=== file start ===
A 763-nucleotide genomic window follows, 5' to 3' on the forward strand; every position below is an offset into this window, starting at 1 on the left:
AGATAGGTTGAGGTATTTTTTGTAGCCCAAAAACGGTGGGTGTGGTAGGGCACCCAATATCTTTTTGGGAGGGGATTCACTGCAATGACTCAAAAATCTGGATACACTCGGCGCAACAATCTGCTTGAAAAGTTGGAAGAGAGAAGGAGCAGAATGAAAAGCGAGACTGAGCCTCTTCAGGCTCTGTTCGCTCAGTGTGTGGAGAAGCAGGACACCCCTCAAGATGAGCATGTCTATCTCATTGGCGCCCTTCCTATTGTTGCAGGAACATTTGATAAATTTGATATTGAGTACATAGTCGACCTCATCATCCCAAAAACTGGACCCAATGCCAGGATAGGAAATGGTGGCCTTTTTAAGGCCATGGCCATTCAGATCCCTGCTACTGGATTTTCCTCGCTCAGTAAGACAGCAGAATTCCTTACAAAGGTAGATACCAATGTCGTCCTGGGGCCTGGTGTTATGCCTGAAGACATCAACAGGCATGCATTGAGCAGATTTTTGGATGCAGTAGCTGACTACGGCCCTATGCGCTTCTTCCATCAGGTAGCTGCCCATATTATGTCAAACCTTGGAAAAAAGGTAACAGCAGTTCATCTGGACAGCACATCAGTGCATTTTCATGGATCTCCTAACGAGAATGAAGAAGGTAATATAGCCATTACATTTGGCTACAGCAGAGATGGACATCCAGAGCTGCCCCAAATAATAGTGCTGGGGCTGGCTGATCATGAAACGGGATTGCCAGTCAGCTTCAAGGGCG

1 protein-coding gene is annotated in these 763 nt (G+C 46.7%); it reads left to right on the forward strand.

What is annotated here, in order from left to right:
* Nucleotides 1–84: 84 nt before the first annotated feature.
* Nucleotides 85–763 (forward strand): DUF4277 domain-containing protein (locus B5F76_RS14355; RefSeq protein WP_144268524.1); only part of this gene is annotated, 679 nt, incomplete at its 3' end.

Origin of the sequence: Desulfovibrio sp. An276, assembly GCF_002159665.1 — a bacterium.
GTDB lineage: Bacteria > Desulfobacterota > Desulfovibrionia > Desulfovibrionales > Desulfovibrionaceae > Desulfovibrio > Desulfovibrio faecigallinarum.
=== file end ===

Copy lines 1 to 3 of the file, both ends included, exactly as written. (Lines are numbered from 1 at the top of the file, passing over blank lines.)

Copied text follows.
A 763-nucleotide genomic window follows, 5' to 3' on the forward strand; every position below is an offset into this window, starting at 1 on the left:
AGATAGGTTGAGGTATTTTTTGTAGCCCAAAAACGGTGGGTGTGGTAGGGCACCCAATATCTTTTTGGGAGGGGATTCACTGCAATGACTCAAAAATCTGGATACACTCGGCGCAACAATCTGCTTGAAAAGTTGGAAGAGAGAAGGAGCAGAATGAAAAGCGAGACTGAGCCTCTTCAGGCTCTGTTCGCTCAGTGTGTGGAGAAGCAGGACACCCCTCAAGATGAGCATGTCTATCTCATTGGCGCCCTTCCTATTGTTGCAGGAACATTTGATAAATTTGATATTGAGTACATAGTCGACCTCATCATCCCAAAAACTGGACCCAATGCCAGGATAGGAAATGGTGGCCTTTTTAAGGCCATGGCCATTCAGATCCCTGCTACTGGATTTTCCTCGCTCAGTAAGACAGCAGAATTCCTTACAAAGGTAGATACCAATGTCGTCCTGGGGCCTGGTGTTATGCCTGAAGACATCAACAGGCATGCATTGAGCAGATTTTTGGATGCAGTAGCTGACTACGGCCCTATGCGCTTCTTCCATCAGGTAGCTGCCCATATTATGTCAAACCTTGGAAAAAAGGTAACAGCAGTTCATCTGGACAGCACATCAGTGCATTTTCATGGATCTCCTAACGAGAATGAAGAAGGTAATATAGCCATTACATTTGGCTACAGCAGAGATGGACATCCAGAGCTGCCCCAAATAATAGTGCTGGGGCTGGCTGATCATGAAACGGGATTGCCAGTCAGCTTCAAGGGCG

1 protein-coding gene is annotated in these 763 nt (G+C 46.7%); it reads left to right on the forward strand.